The local crops in AP are Rice, Sugarcane, Cotton, Pepper, Mango, and Tobacco. Recently, crops used to produce vegetable oil, such as Sunflower and Peanut, have gained popularity. Andhra Pradesh is the largest producer of rice in the country and has historically been called the “Rice Bowl of India”. Andhra Pradesh is dominated by red clay. Andhra Pradesh is rich in a variety of soils, from poor coastal sand to extremely fertile deltaic alluviums. Let’s check out district wise crop production in Andhra Pradesh.
More than 66% of the cultivated area occupies red soil and is mostly located in Rayalaseema districts. The sustained growth of agricultural productivity and production requires the continuous development of new and improved crop varieties and efficient production systems (seed chains) and the supply of certified / quality seeds to farmers. The seed production chain in Andhra Pradesh is being strengthened by producing different types of seeds namely Breeder Seed, Foundation Seed, and certified seeds by various government and private institutions. =
The certified/standardized and improved seeds thus produced are being distributed to the farmers through various central and state schemes. This is the most effective method to increase production and productivity at the field level. Providing seeds on subsidy means that the average farmer can buy the most important input in agriculture, i.e., seeds at affordable prices, which will help in achieving the desired increase in productivity and production. The Andhra Pradesh state is mainly divided into 13 districts.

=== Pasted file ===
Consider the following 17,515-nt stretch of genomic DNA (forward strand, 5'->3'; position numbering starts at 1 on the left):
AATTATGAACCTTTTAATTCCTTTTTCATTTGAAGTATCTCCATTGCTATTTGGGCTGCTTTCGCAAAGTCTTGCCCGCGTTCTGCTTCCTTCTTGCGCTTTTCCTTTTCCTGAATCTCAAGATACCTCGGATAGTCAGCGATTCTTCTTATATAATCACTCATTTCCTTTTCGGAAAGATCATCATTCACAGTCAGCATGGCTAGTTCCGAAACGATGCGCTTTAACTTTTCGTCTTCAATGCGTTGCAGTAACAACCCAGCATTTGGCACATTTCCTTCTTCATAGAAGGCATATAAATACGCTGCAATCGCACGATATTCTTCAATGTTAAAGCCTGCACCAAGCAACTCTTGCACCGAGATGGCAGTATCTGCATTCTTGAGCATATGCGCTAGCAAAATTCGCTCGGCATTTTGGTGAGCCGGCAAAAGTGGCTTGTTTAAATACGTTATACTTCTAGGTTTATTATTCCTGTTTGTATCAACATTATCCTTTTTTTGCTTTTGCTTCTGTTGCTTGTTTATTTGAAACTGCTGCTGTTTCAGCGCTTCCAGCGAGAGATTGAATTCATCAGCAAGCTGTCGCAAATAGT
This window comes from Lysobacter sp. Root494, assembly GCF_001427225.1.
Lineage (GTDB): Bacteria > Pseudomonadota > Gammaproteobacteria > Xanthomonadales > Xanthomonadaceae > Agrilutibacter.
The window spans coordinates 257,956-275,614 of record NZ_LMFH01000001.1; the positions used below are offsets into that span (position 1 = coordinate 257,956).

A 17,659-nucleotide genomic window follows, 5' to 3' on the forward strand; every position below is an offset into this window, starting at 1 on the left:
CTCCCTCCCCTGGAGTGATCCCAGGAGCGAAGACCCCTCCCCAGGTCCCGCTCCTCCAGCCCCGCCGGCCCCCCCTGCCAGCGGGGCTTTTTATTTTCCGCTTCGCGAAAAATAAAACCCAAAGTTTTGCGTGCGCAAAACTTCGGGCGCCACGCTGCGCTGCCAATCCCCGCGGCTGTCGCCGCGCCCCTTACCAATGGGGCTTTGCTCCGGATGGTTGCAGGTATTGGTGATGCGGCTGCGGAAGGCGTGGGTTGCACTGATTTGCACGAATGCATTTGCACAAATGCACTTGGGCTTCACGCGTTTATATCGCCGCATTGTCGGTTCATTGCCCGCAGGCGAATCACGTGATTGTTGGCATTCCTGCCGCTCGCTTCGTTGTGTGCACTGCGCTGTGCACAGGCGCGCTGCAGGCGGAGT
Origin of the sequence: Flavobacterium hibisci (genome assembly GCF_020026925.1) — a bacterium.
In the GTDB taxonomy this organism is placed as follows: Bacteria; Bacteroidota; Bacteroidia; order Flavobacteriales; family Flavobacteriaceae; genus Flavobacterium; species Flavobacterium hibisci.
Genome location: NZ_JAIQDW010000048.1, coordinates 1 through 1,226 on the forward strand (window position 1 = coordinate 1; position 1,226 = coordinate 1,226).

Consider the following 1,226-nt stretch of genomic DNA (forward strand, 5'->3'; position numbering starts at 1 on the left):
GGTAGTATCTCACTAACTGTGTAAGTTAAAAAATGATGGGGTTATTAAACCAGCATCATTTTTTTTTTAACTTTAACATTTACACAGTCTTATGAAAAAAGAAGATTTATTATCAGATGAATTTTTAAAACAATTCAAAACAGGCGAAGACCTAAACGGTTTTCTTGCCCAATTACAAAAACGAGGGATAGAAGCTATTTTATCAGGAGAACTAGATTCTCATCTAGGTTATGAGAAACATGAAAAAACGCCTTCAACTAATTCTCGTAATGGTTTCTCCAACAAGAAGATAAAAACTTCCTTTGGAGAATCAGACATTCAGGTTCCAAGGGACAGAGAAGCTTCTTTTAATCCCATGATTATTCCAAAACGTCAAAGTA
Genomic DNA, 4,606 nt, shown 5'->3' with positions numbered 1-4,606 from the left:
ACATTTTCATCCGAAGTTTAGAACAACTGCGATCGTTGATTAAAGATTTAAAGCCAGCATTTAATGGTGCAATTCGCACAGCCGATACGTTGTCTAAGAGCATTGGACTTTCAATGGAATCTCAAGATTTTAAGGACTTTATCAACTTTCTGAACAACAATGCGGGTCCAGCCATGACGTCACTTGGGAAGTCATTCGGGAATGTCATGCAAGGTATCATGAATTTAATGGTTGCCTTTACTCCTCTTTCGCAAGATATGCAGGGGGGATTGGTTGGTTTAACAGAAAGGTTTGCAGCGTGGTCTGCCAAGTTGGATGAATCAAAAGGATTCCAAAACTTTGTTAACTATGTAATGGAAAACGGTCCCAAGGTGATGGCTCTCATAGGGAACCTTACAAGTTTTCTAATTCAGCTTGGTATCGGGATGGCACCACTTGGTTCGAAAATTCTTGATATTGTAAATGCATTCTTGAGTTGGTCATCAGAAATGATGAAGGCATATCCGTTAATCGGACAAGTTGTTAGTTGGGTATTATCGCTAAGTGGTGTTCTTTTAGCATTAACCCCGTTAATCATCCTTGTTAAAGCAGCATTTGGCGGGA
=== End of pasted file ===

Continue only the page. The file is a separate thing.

District wise crop production in Andhra Pradesh
The soil of the Anantapur district consists of 87.4% red soil, 12.5% black cotton soil, and 0.1% problematic land. The major crops in terms of area are 86% Groundnut, 3.3% Paddy and 10.7% other crops. The main crop is Groundnut which is grown in 7.0 lakh hectares in red soil under rainy conditions. Anantapur is now producing important crops like Sweet Orange, Sapota, Pomegranate, Mango, Banana, Papaya, Guava, Melon, and Vegetables. 90% of agriculture is rainfed in Anantapur. Rainfall may occur, but distribution is a major issue.
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Crops often need to be protected from drying out through protective irrigation efforts. Multi-cropping or poly-cropping has many benefits and is intended to prevent drought. There is dryland agriculture which is dependent on rainfall, which has benefited Anantapur in another way. Other major crops are Sunflower (6.4%), Green Gram (4.9%), Pigeon (3.6%), Rice (3.4%), and Millet (2.2%). The production capacity of large crops is less than half a tonne per hectare which reflects the harsh production environment in the district.